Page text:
Tuesday, October 11, 2005
Green building. It’s the new catch phrase in the construction and development industries. But what is this being Green all about? And where is it actually being done? And furthermore, why is it not being practiced everywhere?
The concept of green building and sustainable design has been around since the early 1970s. It started when the energy crisis forced oil prices through the roof and some folks started looking for alternative sources of energy to power their homes. At first it was solar water heaters, geodesic dome houses, and houses built into the sides of hills. These early concepts only went over well with a very small minority of the population. For most, the additional cost and headache of these ideas outweighed the benefits gained. Then energy prices stabilized and people didn’t care so much anymore.
Things stayed that way for quite some time until the 1990s when the U.S. Green Building Council started to assemble the Leadership in Energy and Environmental Design (LEED) program. From 1994 to 1998, attempts to formulate a standard were first based on the American Society for Testing and Materials (ASTM), but were then moved under direct control of the USGBC. The two most important decisions of the USGBC members developing LEED was that green buildings should be marked-driven and that the building owners would be the ultimate judge of the program’s success. Basically, this means that green buildings would have to distinguish themselves in the market by having higher resale value than comparable buildings.
The LEED program is structured to that owners, architects, and constructors can follow certain design and construction principles to end up with a building that is certified by the U.S. Green Building Council. It is also designed to be a standard measuring tool for owners, builders, and consumers to gauge how Green a particular building is. The levels of the program – Platinum, Gold, Silver, and Certified – directly correspond to the number of Points that are obtained in the building’s construction. LEED is currently in version 2.1, with version 2.2 slated to be unveiled early next year.
The concept of Green Building is based on sustainability. Sustainability is the concept of providing for the best for people and the environment both now and in the indefinite future. In the words of the 1987 Brundtland Report, sustainability is, "Meeting the needs of the present generation without compromising the ability of future generations to meet their needs." These days that involves making appropriate use of land, using resources efficiently, enhancing human health and productivity, protect agricultural and cultural resources, and making a building nice to live or work in. This is accomplished in many ways, including better site selection, energy efficient equipment, and high-performance insulation.
There are currently many more buildings being built green than at any time in the past. This is due, at least in part, to the LEED program’s added publicity from government and institutional projects. LEED registered and certified projects represent a diverse cross-section of the industry, but government entities make up the majority of the buildings. There are currently 2,164 LEED registered projects and 285 LEED certified projects. Of those, 25% are owned by for-profit corporations, 24% are owned by local government, 22% are owned by state & federal government, and 19% are owned by nonprofit organizations.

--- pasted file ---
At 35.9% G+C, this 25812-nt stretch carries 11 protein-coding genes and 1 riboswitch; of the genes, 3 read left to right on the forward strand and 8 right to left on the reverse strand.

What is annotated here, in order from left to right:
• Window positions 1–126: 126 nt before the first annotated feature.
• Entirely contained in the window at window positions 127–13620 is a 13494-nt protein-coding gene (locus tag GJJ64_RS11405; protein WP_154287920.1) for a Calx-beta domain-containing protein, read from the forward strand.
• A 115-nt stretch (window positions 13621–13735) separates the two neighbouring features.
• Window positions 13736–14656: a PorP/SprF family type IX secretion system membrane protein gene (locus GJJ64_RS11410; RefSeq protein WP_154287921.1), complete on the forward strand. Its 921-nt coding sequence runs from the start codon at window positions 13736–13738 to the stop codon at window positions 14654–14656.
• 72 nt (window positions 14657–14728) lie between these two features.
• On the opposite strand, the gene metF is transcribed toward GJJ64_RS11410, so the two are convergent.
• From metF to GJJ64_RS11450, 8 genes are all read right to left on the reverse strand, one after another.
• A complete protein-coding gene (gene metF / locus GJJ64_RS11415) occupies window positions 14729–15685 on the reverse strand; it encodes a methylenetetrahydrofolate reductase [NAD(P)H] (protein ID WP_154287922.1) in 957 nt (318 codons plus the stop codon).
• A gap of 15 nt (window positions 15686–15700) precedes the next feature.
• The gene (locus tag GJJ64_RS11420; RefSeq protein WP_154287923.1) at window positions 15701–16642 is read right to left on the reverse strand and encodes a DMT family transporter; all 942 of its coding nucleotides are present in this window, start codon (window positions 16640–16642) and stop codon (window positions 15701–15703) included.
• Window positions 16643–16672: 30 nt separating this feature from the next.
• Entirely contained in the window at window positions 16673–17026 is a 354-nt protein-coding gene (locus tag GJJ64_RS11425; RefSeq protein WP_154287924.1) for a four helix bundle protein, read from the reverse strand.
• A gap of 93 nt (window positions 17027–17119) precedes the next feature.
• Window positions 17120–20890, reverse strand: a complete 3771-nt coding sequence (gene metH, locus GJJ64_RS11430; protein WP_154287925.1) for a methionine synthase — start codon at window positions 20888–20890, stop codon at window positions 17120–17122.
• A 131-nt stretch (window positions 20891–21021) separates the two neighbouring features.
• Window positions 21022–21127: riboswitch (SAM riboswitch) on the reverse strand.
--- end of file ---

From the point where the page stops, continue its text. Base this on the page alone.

The federal government, many state governments, and large institutions, such as universities and health care facilities, are currently the most established proponents of green building. This is likely the result of the combined need to own the highest performance building that can be built, and having the capital to build it. The additional costs commonly associated with making a building green, however, are normally far outweighed by the benefits. In a report to California's Sustainable Building Task Force dated October 2003 and based on LEED buildings in the State of California, it was found that an upfront investment of 2% in green building design results in average life cycle savings of 20% of the total construction costs. But that 2% upfront cost can and apparently is tough to sell to a building owner or developer that is only interested in the cost per square foot of the finished building. But to put this increased cost in perspective, the average annualized costs for employees amount to $200 per square foot, compared to $20 for bricks and mortar costs, and $2 for energy costs.
The majority of green building is currently occurring being done on the East and West coasts, while Texas and Pennsylvania are also high on the list. However, along the Front Range of Colorado there are several good examples of green building. Fossil Creek High School in Fort Collins, and the North Boulder Recreation Center in Boulder are both LEED certified buildings that were finished recently.
Green building has likely not been embraced by the general design and building population because of the added upfront costs mentioned above. There is also the added complexity in the design of the building and in the administration of the project if a LEED rating is being sought. It is also new and unfamiliar territory, not only for the construction team, but for building owners as well. Just by being alien, this outstanding concept pushes some away.
All in all, the LEED program and sustainable design practices look to be the way of the future, and it would be wise to get to know them now.